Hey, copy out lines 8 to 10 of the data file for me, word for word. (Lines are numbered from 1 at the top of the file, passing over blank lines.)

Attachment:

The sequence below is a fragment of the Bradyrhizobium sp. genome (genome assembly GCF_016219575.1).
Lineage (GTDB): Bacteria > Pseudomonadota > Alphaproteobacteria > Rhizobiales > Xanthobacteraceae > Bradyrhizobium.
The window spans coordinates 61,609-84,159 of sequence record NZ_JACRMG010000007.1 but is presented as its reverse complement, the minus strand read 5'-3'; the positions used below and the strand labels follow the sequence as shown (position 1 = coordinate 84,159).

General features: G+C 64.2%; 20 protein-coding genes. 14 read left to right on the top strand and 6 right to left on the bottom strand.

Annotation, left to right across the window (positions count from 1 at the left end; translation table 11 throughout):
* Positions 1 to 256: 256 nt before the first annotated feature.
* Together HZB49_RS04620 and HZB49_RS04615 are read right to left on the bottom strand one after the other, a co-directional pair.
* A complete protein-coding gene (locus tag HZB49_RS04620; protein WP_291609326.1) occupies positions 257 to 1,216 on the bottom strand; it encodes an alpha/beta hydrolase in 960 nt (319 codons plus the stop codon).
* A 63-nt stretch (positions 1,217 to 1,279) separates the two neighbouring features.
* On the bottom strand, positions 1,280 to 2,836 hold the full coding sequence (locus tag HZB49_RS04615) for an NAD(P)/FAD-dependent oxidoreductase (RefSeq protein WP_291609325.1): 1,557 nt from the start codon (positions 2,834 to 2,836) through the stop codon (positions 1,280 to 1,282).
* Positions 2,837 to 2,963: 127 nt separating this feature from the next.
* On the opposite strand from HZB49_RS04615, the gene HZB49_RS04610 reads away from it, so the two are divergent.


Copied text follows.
* A complete protein-coding gene (locus tag HZB49_RS04620; protein WP_291609326.1) occupies positions 257 to 1,216 on the bottom strand; it encodes an alpha/beta hydrolase in 960 nt (319 codons plus the stop codon).
* A 63-nt stretch (positions 1,217 to 1,279) separates the two neighbouring features.
* On the bottom strand, positions 1,280 to 2,836 hold the full coding sequence (locus tag HZB49_RS04615) for an NAD(P)/FAD-dependent oxidoreductase (RefSeq protein WP_291609325.1): 1,557 nt from the start codon (positions 2,834 to 2,836) through the stop codon (positions 1,280 to 1,282).